The Saudis, who Trump had convinced to pump more oil to make up for the market's loss of Iranian crude, found themselves caught off guard. The kingdom had raised production to an all-time high in November, pumping 11.1 million to 11.3 million bpd.

Now it's in Riyadh's interest to put a floor beneath oil prices and bring them back up to their "fiscal breakeven level" — the level at which the country's budget can be balanced. MUFG calculates this to be $75 per barrel.

'Geopolitical leverage'

But the kingdom is wary of upsetting Trump, who has long been vocal — especially via Twitter — about what he sees as the Saudis' obligation to help keep prices low.

Trump's official statement on the murder of Jamal Khashoggi, which boldly exonerated Saudi Arabia and its powerful Crown Prince Mohammed bin Salman of any responsibility, made a point of highlighting Riyadh's importance to stabilizing oil markets. The Saudis "have worked closely with us and have been very responsive to my requests to keeping oil prices at reasonable levels — so important for the world," the statement read.

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Meanwhile, a growing number of senators have called for sanctions on U.S. weapons sales to the kingdom and a halt in support for its war in Yemen, where tens of thousands have been killed and several million are facing starvation.

But despite its sensitive position, under intense international scrutiny with a now increased reliance on political support from the Trump administration, the Saudis are expected to go ahead with cuts, according to a range of market experts. Of course, the key question remains by how much.

'1 million bpd or more' off the market?

Societe Generale, similarly to MUFG, forecasts at least 1 million barrels taken off the market after December's OPEC meeting.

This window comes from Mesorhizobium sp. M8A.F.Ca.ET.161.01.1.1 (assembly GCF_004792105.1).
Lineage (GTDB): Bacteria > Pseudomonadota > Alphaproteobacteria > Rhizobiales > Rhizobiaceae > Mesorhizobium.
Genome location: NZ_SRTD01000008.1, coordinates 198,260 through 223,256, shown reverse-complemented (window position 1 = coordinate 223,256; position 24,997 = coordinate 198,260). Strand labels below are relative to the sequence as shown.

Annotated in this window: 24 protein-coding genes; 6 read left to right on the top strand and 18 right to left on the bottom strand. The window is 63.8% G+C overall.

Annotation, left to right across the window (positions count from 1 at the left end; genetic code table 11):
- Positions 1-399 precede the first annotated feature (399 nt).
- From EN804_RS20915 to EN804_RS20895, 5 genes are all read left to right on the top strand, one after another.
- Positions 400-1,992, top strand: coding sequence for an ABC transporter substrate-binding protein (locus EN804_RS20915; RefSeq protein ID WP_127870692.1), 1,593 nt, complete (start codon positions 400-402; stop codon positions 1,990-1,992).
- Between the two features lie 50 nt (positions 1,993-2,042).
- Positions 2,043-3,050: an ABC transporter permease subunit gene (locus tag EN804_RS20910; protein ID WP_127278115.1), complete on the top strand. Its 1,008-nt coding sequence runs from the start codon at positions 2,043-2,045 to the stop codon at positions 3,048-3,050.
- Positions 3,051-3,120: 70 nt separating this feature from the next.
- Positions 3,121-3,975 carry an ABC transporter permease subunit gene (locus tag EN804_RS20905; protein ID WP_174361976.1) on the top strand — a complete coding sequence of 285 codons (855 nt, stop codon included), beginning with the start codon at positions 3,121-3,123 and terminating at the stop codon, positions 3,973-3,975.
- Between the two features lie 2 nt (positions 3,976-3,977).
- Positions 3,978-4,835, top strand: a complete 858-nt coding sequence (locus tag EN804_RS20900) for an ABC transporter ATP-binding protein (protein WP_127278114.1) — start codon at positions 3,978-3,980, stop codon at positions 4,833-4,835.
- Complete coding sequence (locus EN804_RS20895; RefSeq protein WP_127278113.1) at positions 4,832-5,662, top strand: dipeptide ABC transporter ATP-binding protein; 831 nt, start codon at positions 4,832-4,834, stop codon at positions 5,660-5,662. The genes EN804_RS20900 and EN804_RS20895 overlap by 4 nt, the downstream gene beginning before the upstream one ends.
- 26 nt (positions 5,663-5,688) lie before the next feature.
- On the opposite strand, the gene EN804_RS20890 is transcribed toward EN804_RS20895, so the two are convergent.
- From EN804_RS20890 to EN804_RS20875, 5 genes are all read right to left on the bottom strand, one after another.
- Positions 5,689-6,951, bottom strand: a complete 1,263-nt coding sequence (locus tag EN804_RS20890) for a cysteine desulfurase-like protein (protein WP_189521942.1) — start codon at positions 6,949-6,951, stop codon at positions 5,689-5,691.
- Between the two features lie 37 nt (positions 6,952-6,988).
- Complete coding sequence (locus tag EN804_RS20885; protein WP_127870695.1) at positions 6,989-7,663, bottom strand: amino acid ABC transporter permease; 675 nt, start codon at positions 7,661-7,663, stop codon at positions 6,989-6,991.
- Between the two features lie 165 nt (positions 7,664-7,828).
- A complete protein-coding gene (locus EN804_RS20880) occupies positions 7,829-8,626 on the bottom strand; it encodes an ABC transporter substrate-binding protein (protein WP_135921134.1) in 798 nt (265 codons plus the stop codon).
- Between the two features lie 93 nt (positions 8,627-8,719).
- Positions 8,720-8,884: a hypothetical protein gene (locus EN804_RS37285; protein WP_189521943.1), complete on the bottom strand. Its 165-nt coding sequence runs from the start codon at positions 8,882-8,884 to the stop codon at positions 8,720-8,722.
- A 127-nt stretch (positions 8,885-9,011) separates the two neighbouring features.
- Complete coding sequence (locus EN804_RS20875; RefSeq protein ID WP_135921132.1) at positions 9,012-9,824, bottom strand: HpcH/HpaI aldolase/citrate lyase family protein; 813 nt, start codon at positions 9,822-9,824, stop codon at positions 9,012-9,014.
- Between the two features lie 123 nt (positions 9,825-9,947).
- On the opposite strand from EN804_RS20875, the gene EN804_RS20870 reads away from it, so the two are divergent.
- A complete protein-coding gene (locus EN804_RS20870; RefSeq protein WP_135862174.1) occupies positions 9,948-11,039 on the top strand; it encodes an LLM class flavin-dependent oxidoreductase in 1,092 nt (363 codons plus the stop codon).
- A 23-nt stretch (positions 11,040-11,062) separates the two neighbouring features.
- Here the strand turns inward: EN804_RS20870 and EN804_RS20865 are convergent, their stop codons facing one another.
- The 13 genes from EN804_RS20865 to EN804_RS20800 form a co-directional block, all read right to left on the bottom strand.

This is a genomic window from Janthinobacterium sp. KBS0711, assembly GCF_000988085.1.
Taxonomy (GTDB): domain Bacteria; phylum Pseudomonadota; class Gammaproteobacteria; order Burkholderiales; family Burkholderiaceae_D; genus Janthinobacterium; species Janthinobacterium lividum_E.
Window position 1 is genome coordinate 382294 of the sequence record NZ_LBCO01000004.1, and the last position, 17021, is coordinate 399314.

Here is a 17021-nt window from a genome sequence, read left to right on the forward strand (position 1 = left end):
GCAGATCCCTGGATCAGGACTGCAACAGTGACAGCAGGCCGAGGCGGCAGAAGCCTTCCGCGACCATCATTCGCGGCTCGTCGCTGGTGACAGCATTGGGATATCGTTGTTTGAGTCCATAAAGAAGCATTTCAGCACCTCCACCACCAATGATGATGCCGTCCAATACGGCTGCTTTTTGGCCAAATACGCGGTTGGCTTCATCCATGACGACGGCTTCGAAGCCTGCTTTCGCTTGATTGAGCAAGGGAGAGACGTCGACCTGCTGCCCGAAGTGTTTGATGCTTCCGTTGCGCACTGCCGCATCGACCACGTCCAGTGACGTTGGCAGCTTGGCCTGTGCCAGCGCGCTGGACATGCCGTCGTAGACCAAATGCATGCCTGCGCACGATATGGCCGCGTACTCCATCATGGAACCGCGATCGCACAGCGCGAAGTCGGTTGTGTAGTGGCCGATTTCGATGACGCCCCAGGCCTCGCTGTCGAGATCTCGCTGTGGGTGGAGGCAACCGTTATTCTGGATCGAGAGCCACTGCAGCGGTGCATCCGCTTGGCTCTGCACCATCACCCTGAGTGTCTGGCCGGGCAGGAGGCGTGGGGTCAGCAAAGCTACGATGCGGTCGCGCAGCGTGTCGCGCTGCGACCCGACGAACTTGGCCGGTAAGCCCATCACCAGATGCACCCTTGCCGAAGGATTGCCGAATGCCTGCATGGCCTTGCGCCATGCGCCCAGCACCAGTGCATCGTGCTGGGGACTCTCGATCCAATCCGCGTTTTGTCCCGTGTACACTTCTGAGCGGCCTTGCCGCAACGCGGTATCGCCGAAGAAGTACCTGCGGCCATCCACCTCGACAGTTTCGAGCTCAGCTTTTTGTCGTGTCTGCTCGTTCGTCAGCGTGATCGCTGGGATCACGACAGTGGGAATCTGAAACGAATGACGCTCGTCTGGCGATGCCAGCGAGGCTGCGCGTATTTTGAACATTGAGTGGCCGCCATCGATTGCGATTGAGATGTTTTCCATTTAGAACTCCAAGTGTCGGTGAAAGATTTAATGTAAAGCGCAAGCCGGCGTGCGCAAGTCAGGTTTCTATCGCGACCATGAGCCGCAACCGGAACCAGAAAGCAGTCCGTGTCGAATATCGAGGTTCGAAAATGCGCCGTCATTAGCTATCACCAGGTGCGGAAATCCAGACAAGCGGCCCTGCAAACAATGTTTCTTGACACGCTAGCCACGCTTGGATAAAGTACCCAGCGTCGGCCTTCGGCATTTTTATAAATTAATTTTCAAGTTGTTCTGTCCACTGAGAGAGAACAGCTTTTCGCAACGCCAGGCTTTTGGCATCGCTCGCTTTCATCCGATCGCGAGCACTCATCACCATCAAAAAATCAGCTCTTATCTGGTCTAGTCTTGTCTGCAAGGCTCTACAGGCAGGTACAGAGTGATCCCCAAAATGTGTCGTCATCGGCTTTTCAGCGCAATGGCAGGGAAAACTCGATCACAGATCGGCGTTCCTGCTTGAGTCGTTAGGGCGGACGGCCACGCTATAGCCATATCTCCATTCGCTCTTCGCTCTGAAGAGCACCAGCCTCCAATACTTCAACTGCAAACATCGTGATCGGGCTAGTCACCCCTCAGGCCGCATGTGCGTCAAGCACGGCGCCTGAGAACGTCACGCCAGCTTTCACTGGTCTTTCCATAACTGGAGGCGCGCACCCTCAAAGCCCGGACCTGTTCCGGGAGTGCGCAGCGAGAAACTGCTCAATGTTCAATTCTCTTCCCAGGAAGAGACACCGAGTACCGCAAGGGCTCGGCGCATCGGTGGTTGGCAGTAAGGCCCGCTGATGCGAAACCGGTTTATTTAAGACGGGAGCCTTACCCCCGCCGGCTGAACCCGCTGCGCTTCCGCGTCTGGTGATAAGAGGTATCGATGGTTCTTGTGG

"Given recent dramatic increases in crude output from OPEC, Russia and the U.S., along with higher projected flows from Iran than previously expected, we anticipate that Saudi Arabia and OPEC+ will cut crude supply by 1 million bpd or more," the bank said in a note published Tuesday. "This will be necessary to avoid severe oversupply in 2019 and to maintain Brent prices within the desired range of $70-80."

Goldman Sachs and Credit Suisse, in separate reports, issued similar assessments that predict a Saudi cut, in coordination with other OPEC and non-OPEC members.

MUFG views Brent and U.S. West Texas Intermediate to be "oversold," predicting a "sharp rebound" in coming months, while Societe Generale forecasts Brent at $73 for both 2018 and 2019.

Richard Robinson, manager of Ashburton Global Energy Fund, sees the current bear market mode as merely fleeting. "We believe the current dip is transient and the oil price will recover over the next three months to levels of between US$70-80," he wrote in a client note Wednesday.

But there are still those in the markets with a more bearish outlook. Capital Economics, a London-based economic research consultancy, forecasts oil prices stabilizing at $55 to $60 per barrel in the "next couple years," as does Frank Gunter, professor of economics at Lehigh University in Pennsylvania.

"The magnitude of the cut will determine where oil prices go," Khoman said. "If the cut between 1.4 million and 1.5 million bpd occurs, we will see a sharp rebound in prices — anything between $5 to $7 or $8 going before Christmas."